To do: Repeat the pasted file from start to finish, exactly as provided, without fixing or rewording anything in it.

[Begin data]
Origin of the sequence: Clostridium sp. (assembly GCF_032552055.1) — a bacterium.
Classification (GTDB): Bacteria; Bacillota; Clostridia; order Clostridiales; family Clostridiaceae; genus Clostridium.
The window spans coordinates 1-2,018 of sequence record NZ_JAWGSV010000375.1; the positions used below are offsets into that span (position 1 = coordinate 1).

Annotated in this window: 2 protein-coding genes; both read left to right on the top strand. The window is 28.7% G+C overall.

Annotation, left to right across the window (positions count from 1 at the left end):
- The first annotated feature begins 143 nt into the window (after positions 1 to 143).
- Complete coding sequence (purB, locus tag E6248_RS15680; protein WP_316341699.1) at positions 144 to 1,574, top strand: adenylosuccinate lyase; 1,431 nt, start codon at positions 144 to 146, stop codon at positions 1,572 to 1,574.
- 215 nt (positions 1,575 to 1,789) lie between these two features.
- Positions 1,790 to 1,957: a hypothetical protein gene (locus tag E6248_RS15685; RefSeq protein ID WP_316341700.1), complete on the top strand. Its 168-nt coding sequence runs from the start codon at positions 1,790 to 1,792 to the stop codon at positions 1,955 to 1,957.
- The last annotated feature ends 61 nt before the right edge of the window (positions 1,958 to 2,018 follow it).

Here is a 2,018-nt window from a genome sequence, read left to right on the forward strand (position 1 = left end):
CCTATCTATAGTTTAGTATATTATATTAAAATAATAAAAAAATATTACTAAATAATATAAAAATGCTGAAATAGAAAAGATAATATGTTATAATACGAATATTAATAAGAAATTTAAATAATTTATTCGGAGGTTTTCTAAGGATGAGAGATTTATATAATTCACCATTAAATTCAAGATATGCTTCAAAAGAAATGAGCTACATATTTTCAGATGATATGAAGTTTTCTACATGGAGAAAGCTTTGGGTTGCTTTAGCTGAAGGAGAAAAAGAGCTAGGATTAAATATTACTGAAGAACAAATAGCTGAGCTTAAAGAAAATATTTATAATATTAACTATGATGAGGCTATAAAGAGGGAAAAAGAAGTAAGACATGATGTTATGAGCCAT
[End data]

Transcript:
Origin of the sequence: Clostridium sp. (assembly GCF_032552055.1) — a bacterium.
Classification (GTDB): Bacteria; Bacillota; Clostridia; order Clostridiales; family Clostridiaceae; genus Clostridium.
The window spans coordinates 1-2,018 of sequence record NZ_JAWGSV010000375.1; the positions used below are offsets into that span (position 1 = coordinate 1).

Annotated in this window: 2 protein-coding genes; both read left to right on the top strand. The window is 28.7% G+C overall.

Annotation, left to right across the window (positions count from 1 at the left end):
- The first annotated feature begins 143 nt into the window (after positions 1 to 143).
- Complete coding sequence (purB, locus tag E6248_RS15680; protein WP_316341699.1) at positions 144 to 1,574, top strand: adenylosuccinate lyase; 1,431 nt, start codon at positions 144 to 146, stop codon at positions 1,572 to 1,574.
- 215 nt (positions 1,575 to 1,789) lie between these two features.
- Positions 1,790 to 1,957: a hypothetical protein gene (locus tag E6248_RS15685; RefSeq protein ID WP_316341700.1), complete on the top strand. Its 168-nt coding sequence runs from the start codon at positions 1,790 to 1,792 to the stop codon at positions 1,955 to 1,957.
- The last annotated feature ends 61 nt before the right edge of the window (positions 1,958 to 2,018 follow it).

Here is a 2,018-nt window from a genome sequence, read left to right on the forward strand (position 1 = left end):
CCTATCTATAGTTTAGTATATTATATTAAAATAATAAAAAAATATTACTAAATAATATAAAAATGCTGAAATAGAAAAGATAATATGTTATAATACGAATATTAATAAGAAATTTAAATAATTTATTCGGAGGTTTTCTAAGGATGAGAGATTTATATAATTCACCATTAAATTCAAGATATGCTTCAAAAGAAATGAGCTACATATTTTCAGATGATATGAAGTTTTCTACATGGAGAAAGCTTTGGGTTGCTTTAGCTGAAGGAGAAAAAGAGCTAGGATTAAATATTACTGAAGAACAAATAGCTGAGCTTAAAGAAAATATTTATAATATTAACTATGATGAGGCTATAAAGAGGGAAAAAGAAGTAAGACATGATGTTATGAGCCAT